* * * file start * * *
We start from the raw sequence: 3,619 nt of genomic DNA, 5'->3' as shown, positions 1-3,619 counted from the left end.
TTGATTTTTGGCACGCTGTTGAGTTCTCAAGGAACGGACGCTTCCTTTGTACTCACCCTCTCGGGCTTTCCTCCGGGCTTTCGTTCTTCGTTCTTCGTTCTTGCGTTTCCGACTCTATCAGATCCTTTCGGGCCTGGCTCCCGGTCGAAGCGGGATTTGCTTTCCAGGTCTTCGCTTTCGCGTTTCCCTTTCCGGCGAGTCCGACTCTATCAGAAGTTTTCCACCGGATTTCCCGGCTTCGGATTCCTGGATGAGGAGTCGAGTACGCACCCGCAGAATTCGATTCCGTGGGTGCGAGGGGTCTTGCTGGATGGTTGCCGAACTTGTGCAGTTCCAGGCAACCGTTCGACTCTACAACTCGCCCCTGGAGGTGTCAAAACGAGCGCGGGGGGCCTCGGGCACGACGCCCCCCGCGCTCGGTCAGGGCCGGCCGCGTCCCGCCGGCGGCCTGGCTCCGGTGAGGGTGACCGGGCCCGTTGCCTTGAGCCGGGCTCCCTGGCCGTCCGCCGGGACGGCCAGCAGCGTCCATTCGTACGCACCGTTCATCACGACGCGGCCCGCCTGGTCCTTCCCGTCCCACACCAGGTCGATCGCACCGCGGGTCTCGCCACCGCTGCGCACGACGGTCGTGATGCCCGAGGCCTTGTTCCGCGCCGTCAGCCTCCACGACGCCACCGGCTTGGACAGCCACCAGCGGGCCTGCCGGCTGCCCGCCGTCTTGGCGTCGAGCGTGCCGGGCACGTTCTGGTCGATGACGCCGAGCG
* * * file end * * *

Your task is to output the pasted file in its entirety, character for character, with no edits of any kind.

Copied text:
We start from the raw sequence: 3,619 nt of genomic DNA, 5'->3' as shown, positions 1-3,619 counted from the left end.
TTGATTTTTGGCACGCTGTTGAGTTCTCAAGGAACGGACGCTTCCTTTGTACTCACCCTCTCGGGCTTTCCTCCGGGCTTTCGTTCTTCGTTCTTCGTTCTTGCGTTTCCGACTCTATCAGATCCTTTCGGGCCTGGCTCCCGGTCGAAGCGGGATTTGCTTTCCAGGTCTTCGCTTTCGCGTTTCCCTTTCCGGCGAGTCCGACTCTATCAGAAGTTTTCCACCGGATTTCCCGGCTTCGGATTCCTGGATGAGGAGTCGAGTACGCACCCGCAGAATTCGATTCCGTGGGTGCGAGGGGTCTTGCTGGATGGTTGCCGAACTTGTGCAGTTCCAGGCAACCGTTCGACTCTACAACTCGCCCCTGGAGGTGTCAAAACGAGCGCGGGGGGCCTCGGGCACGACGCCCCCCGCGCTCGGTCAGGGCCGGCCGCGTCCCGCCGGCGGCCTGGCTCCGGTGAGGGTGACCGGGCCCGTTGCCTTGAGCCGGGCTCCCTGGCCGTCCGCCGGGACGGCCAGCAGCGTCCATTCGTACGCACCGTTCATCACGACGCGGCCCGCCTGGTCCTTCCCGTCCCACACCAGGTCGATCGCACCGCGGGTCTCGCCACCGCTGCGCACGACGGTCGTGATGCCCGAGGCCTTGTTCCGCGCCGTCAGCCTCCACGACGCCACCGGCTTGGACAGCCACCAGCGGGCCTGCCGGCTGCCCGCCGTCTTGGCGTCGAGCGTGCCGGGCACGTTCTGGTCGATGACGCCGAGCG